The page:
Looking to get more done, faster? Of course. Most entrepreneurs are. And collaborative consumption—a movement that is reinventing sharing, swapping, bartering, and trading, all through social networks—has much to teach us about building a businesses fast, faster, fastest.
EBay, Craiglist and Kickstarter are all examples of companies founded on the idea of collaborative consumption. Their business models areanchored by our connections to each other, rather than to they way we traditionally exchange goods and services.
Here are three lessons the rest of us can take from this new model:
1. Establish a trust framework
Since the ‘collaborative’ in collaborative consumption is powered by strangers, middlemen need to guarantee peace of mind between everyone else. Brands are worth much more if they offer some way to measure and review business transactions, and if they are able to leverage reputational ratings and social capital to keep users in line.
Airbnb, which helps homeowners rent their spaces to travelers around the world, is a prime example. Airbnb users can tailor their experience to fit their needs, from managing listings to researching reservations to pre-approving guests. Hosts are even protected from theft and vandalism with $50,000 worth of insurance coverage.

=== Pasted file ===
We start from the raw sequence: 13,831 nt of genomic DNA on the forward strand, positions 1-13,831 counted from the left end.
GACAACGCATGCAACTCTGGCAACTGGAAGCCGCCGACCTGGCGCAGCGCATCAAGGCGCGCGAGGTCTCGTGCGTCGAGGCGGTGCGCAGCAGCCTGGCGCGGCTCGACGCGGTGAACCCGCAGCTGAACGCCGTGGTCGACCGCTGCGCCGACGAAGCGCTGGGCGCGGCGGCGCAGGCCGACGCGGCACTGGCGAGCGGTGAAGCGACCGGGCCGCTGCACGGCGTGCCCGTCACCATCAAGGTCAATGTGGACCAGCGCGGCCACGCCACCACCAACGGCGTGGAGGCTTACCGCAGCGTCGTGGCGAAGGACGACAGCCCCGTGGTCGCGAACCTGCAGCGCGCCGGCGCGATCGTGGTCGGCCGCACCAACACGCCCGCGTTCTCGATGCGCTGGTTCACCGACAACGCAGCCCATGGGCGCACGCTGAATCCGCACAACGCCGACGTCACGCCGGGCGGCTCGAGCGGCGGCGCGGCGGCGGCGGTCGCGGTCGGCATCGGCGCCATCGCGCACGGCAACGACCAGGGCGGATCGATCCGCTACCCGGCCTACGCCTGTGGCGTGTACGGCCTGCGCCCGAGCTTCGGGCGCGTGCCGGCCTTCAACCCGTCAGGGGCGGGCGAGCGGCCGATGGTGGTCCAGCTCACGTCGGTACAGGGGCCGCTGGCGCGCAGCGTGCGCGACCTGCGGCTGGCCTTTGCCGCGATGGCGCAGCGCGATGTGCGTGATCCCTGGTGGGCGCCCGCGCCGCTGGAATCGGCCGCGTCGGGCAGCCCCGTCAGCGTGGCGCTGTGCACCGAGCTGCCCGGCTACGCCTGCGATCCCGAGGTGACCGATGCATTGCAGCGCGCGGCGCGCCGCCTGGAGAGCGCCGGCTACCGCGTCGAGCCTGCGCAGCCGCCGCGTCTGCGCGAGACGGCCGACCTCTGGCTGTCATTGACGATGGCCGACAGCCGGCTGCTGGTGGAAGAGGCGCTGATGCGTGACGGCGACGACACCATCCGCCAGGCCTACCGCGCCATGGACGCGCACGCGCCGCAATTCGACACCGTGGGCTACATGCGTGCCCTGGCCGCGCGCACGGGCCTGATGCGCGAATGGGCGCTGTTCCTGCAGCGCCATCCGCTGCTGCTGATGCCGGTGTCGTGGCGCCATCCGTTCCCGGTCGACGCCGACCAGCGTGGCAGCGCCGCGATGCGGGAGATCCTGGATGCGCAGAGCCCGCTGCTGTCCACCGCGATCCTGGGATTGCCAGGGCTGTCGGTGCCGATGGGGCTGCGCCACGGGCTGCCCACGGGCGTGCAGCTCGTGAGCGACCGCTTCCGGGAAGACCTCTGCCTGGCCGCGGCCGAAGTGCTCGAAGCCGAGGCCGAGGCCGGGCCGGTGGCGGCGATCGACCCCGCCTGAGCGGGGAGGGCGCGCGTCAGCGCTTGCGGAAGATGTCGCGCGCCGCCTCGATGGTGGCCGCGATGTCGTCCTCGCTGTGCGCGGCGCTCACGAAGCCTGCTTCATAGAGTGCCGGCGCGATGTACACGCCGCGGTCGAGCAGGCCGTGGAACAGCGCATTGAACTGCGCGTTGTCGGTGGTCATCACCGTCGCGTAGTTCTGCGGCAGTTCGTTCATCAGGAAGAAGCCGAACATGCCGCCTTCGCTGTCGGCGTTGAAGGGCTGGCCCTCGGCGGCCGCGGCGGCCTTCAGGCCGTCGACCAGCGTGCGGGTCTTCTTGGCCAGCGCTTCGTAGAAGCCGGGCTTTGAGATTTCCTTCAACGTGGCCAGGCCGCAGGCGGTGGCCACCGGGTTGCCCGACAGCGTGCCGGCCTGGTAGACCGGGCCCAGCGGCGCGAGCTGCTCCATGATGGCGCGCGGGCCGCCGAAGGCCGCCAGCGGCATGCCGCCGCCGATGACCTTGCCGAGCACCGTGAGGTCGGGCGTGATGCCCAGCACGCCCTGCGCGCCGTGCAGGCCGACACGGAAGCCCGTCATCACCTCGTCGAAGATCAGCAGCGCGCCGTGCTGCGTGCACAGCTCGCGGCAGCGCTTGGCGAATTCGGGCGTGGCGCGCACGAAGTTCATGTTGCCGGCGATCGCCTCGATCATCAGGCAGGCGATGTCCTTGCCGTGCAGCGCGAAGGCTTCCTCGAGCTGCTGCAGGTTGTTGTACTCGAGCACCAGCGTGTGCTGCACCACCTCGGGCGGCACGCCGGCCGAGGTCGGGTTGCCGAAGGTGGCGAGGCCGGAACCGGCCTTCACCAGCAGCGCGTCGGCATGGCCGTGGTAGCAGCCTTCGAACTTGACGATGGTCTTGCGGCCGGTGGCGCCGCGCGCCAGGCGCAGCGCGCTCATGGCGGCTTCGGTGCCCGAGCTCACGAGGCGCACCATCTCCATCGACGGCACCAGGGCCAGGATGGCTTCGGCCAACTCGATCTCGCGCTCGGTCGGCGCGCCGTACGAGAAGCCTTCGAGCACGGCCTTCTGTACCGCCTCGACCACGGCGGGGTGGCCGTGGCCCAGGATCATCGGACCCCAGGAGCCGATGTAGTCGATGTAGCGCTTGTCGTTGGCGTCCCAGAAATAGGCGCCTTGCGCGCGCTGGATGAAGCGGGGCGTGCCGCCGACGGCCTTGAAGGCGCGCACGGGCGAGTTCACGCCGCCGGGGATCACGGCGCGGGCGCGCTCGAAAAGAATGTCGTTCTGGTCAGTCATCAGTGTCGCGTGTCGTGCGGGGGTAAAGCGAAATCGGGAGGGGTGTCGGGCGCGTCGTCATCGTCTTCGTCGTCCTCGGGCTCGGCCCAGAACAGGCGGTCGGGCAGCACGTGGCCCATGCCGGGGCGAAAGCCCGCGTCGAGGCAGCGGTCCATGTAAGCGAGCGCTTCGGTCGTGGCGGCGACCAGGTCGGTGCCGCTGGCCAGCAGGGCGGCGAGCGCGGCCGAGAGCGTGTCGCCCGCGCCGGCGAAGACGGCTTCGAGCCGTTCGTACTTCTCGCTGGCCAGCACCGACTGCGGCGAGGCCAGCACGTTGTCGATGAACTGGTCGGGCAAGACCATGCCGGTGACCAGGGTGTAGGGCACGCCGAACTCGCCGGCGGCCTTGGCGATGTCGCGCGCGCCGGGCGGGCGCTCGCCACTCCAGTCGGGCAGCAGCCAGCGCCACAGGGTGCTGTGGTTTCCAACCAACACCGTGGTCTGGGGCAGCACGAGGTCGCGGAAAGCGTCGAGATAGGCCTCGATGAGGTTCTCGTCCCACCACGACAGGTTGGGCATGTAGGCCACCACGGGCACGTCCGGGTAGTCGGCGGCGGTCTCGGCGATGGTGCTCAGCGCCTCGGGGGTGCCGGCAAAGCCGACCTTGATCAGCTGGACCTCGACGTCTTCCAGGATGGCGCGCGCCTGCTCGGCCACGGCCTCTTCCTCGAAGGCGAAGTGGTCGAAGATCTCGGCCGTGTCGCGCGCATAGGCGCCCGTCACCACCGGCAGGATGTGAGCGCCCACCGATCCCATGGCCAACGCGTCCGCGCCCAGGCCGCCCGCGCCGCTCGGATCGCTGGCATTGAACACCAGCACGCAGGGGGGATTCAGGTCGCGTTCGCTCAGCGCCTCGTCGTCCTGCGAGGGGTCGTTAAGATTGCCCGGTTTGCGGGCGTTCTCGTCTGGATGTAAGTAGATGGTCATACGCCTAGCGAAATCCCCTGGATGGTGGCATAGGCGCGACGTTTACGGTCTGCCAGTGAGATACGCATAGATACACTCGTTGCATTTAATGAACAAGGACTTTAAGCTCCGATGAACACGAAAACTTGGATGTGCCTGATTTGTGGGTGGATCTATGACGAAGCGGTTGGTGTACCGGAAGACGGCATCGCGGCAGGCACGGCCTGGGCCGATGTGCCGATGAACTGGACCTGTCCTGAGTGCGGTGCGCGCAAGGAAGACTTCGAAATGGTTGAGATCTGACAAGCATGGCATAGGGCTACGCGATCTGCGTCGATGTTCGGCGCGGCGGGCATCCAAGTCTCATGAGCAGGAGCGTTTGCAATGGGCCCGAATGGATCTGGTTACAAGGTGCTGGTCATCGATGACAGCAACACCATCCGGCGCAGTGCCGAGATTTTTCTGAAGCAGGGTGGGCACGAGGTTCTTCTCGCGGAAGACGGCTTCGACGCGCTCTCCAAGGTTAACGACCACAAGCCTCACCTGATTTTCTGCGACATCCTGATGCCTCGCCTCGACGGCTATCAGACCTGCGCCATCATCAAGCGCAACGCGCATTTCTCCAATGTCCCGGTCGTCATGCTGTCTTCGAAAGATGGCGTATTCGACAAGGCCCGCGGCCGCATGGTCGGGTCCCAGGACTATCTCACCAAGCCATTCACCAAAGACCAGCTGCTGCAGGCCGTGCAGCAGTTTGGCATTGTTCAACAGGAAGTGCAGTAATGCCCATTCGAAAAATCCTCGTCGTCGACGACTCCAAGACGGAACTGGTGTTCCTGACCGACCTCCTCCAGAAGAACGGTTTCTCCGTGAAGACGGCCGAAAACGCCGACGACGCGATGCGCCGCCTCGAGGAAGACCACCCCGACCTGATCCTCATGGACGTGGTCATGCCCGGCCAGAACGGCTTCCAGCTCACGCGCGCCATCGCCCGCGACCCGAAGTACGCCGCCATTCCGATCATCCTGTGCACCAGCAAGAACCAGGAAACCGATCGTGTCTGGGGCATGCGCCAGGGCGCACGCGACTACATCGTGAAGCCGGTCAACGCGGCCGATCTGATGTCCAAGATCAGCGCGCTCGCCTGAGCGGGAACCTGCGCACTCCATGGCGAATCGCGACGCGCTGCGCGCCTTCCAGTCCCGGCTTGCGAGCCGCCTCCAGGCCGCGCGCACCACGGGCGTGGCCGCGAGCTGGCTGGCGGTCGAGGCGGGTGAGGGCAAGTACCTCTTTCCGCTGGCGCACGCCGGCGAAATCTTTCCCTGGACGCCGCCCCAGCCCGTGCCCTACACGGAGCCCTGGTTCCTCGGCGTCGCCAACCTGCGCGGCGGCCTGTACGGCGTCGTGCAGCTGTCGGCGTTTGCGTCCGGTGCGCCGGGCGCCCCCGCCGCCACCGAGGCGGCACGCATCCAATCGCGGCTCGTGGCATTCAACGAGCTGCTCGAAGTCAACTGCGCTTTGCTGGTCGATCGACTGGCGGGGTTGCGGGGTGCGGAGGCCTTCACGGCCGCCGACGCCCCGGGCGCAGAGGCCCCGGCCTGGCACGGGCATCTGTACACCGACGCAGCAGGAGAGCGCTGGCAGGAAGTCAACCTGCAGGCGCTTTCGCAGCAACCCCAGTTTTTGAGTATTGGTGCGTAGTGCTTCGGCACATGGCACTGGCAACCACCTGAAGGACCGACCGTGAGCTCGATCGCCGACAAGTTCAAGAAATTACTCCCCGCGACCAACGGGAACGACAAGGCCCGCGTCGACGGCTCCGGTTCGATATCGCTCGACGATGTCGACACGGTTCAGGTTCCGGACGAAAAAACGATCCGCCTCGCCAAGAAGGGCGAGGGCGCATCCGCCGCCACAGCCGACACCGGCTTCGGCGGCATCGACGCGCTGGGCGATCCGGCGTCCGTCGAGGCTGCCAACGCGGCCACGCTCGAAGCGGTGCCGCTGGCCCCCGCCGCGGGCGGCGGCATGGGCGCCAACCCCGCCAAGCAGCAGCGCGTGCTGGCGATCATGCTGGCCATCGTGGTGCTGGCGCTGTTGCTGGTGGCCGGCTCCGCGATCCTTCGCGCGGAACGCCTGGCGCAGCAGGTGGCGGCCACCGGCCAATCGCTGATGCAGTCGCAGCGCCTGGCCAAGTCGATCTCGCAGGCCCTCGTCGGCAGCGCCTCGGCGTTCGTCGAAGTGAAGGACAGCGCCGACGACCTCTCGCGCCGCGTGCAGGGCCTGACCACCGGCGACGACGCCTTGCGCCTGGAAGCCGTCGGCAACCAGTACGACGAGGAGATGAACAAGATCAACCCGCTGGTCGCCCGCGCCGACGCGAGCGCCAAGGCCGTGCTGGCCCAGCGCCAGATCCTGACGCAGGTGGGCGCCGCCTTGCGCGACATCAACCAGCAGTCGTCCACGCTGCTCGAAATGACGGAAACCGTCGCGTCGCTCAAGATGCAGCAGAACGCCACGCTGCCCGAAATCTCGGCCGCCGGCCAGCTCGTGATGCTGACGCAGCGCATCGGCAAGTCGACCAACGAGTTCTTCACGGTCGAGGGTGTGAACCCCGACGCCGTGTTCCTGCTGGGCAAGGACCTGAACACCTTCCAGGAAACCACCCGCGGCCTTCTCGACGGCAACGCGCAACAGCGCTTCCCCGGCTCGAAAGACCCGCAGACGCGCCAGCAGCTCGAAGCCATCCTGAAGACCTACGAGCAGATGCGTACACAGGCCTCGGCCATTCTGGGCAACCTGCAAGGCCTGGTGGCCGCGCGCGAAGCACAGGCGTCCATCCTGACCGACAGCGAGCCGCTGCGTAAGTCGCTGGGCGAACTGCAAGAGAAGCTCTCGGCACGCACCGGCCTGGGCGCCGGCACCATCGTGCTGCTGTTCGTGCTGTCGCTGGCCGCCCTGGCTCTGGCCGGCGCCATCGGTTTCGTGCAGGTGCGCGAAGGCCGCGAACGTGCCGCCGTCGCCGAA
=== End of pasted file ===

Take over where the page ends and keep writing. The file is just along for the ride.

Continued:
2. It's time to connect fragmented markets
Collaborative consumption is all about networking around offers and needs. So you need a niche. Look at your market and examine the pieces that don’t fit together as well as they could. Ask yourself: “Could there be a meaningful connection between fragmented parties? Could I facilitate a transaction that would be complementary to their core product or service?”
Innovators who identify the missing links can take advantage of service gaps with long-tail business strategies, the way Netflix and Amazon have done. There may only be a few people who want to rent a particular obscure film, but if you find a way to serve everyone who wants to rent every obscure film, suddenly, you’ve got a business that can scale.
Zipcar is another example of collaborative consumption in action. Its founder, Robin Chase, recognized a need for on-demand vehicles that are billable by the hour, particularly in major cities and college campuses. Chase introduced an affordable alternative to traditional car ownership, providing people with shared wheels at a fraction of the cost of a long-term purchase.
3. Geography matters less and less
Technology reduces geographic boundaries to commerce, opening the door to ventures such as Freecycle, a global grassroots network with almost nine million members who swap unwanted items free of charge. Members not only get free stuff, whether they’re in Tucson, Arizona or New Delhi, India, but also help reduce waste and save resources.
Collaborative consumption can be good for consumers, for business and for the community at large. So what are you waiting for? It’s time to think outside the box.